Trump's Muslim comments could haunt him in travel ban appeal

Acting U.S. Solicitor General Jeffrey Wall argued in a federal appeals court in Richmond, Virginia on Monday that President Donald Trumps travel ban executive order was about national security, not discriminating against Muslims. "TRUMP STATEMENT ON PREVENTING MUSLIM IMMIGRATION" had disappeared by Monday afternoon.

If the administration loses in either of the appeals courts, its lawyers are likely to appeal to the Supreme Court. Like a previous injunction imposed by a federal court in Hawaii, the Maryland ruling sprang from the determination that the ban violates Constitutional protections on religious freedom, an issue that once again took center stage in the Richmond court.

"It really is about 200 million people caught in this net when you add up these six countries", Keenan said.

The Trump administration has named the first slate of judges and other law professionals it plans to nominate for key posts as President Donald Trump works to pack the nation's federal courts with more conservative voices.

The revised travel ban was challenged in Maryland by refugee organizations and individuals who said they were being discriminated against because they were Muslim. The hearing in Virginia, before the fourth circuit of appeals, will occur in front of all 15 serving judges on the court, underlining the exceptional nature of the case.

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President Trump's original travel order, issued seven days after the inauguration, was blocked by court rulings. He also argued that "Trump wasn't talking about Muslims all over the world; that's why this isn't a Muslim ban".

Judge Robert King referred to a page on Trump's website as evidence that he's never "repudiated what he said" about wanting to ban Muslims from traveling into the U.S. The Constitution's Establishment clause prohibits the government from giving preference to one religion over another. Judge Henry Floyd asked Wall if there was "anything other than willful blindness" that could prevent the court from interpreting Trump's prior remarks in connection with the revised order.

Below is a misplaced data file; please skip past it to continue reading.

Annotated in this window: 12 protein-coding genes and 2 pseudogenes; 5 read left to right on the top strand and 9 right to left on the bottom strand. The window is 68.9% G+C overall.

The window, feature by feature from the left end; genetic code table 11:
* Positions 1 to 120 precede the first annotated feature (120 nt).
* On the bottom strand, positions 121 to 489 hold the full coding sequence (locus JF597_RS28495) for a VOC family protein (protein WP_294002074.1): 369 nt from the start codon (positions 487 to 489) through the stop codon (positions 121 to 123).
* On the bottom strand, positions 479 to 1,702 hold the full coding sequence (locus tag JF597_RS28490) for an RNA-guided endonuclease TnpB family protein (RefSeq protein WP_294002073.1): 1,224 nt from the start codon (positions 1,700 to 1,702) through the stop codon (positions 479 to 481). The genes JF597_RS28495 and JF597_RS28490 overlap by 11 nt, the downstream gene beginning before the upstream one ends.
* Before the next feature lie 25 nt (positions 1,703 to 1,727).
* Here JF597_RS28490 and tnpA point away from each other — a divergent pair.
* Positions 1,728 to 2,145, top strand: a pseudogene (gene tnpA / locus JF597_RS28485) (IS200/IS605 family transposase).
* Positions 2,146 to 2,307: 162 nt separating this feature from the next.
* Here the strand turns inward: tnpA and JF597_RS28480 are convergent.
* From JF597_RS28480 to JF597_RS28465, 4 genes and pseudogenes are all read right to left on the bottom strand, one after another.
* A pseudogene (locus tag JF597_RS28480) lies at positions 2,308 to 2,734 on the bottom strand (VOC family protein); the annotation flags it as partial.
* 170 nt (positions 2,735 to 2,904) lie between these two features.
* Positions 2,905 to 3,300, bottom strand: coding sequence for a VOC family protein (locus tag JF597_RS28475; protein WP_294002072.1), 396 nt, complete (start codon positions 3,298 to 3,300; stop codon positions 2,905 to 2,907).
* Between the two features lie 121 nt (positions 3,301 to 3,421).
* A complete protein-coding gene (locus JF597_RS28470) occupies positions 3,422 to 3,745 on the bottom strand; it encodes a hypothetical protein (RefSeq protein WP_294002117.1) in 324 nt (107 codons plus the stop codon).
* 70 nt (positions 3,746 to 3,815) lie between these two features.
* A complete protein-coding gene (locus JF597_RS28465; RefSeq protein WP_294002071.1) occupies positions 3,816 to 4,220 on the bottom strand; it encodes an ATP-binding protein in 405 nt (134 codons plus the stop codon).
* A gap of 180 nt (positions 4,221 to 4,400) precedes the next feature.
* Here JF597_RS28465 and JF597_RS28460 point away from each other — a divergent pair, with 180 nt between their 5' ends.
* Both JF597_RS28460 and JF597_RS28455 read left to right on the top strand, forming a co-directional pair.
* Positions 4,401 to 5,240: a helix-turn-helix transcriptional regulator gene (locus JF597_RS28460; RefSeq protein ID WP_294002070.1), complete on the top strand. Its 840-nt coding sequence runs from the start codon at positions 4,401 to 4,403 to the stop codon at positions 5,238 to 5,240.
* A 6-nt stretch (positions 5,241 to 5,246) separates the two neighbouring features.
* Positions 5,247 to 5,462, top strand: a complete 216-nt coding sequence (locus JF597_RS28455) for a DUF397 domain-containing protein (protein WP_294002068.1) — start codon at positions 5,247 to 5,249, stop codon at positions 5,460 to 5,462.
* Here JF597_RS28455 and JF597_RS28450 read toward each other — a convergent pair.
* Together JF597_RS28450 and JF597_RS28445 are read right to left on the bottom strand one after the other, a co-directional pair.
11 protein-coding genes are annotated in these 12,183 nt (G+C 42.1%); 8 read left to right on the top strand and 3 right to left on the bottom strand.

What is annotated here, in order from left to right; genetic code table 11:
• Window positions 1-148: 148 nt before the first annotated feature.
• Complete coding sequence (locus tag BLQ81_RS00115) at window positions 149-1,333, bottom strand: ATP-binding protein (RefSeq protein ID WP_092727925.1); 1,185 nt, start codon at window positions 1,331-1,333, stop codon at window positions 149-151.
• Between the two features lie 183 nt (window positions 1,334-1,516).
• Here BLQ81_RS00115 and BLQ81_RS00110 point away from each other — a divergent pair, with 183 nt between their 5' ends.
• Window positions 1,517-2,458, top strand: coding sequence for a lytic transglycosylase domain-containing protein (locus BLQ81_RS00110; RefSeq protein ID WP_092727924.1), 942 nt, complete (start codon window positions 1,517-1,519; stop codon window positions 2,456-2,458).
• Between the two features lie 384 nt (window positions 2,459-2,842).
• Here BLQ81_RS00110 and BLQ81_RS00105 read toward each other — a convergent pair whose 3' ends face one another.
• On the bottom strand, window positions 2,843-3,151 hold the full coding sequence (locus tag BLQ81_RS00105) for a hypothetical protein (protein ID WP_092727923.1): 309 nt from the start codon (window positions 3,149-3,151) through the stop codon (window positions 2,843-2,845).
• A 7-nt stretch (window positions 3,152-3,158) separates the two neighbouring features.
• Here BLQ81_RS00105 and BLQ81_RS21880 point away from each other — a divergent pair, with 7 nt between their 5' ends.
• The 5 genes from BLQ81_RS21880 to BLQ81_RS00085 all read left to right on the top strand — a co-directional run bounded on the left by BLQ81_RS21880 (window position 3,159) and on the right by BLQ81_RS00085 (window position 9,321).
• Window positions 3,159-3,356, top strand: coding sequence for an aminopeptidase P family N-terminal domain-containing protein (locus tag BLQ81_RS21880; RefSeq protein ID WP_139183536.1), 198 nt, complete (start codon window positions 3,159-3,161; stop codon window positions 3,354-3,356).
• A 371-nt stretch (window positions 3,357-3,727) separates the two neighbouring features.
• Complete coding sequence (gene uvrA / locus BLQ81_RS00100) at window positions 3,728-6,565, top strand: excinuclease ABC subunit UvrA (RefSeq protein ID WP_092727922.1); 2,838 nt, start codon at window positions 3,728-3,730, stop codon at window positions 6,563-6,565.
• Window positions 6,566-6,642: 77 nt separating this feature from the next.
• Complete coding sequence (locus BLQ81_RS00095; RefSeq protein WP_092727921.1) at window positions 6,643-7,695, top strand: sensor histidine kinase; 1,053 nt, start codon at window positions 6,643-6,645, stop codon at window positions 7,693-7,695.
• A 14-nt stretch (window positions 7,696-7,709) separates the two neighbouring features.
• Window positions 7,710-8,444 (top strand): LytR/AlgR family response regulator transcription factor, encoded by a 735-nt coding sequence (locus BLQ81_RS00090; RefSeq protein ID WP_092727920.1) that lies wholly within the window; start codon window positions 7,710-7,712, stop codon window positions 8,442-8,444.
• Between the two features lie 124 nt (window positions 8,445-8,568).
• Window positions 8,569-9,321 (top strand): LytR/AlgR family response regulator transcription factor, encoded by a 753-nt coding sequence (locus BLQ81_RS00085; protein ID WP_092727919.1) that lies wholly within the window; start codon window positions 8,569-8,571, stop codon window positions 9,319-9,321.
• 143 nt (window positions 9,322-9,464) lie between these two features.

Jadwat claims the administration has failed to provide a legitimate national security reason for the policy.

The judges did not immediately issue a decision on Monday, and their often tough questions offered no hint as to how they will rule.

"We can not fault the president for being politically incorrect, but we do fault him for being constitutionally incorrect", the attorney general had said.

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The 4th U.S. Circuit Court of Appeals wrestled Monday with whether the court should look beyond the text of the executive order to comments made by Trump and his aides on the campaign trail and after his election in order to determine whether the policy illegally targets Muslims. In a room of rich green carpet, great hanging chandeliers, and dark wood, the Fourth Circuit prepared to listen to a lawyer from the government argue with the ACLU's Omar Jadwat about the Muslim ban.

"I gather you would have no problem with that, right?"

Jadwat replied that there could be a challenge if increased scrutiny amounted to a ban. Judges should have no trouble concluding such an order would be illegitimate and unconstitutional, he said.

If the administration prevails in both the Virginia and San Francisco cases, the US will be free to temporarily halt issuance of visas to people from Iran, Libya, Somalia, Sudan, Syria and Yemen. If Trump loses in either court, the travel order will remain frozen for now, as the parties fight over Trump's motivation or if the Supreme Court weighs in. Arguments in the Hawaii case will be heard by a panel of three federal appeals court judges at the ninth circuit next week.

The White House originally said the 90-day ban would be put in place while a review was under way of the vetting process for travelers from those countries. "I just don't know where this stops".

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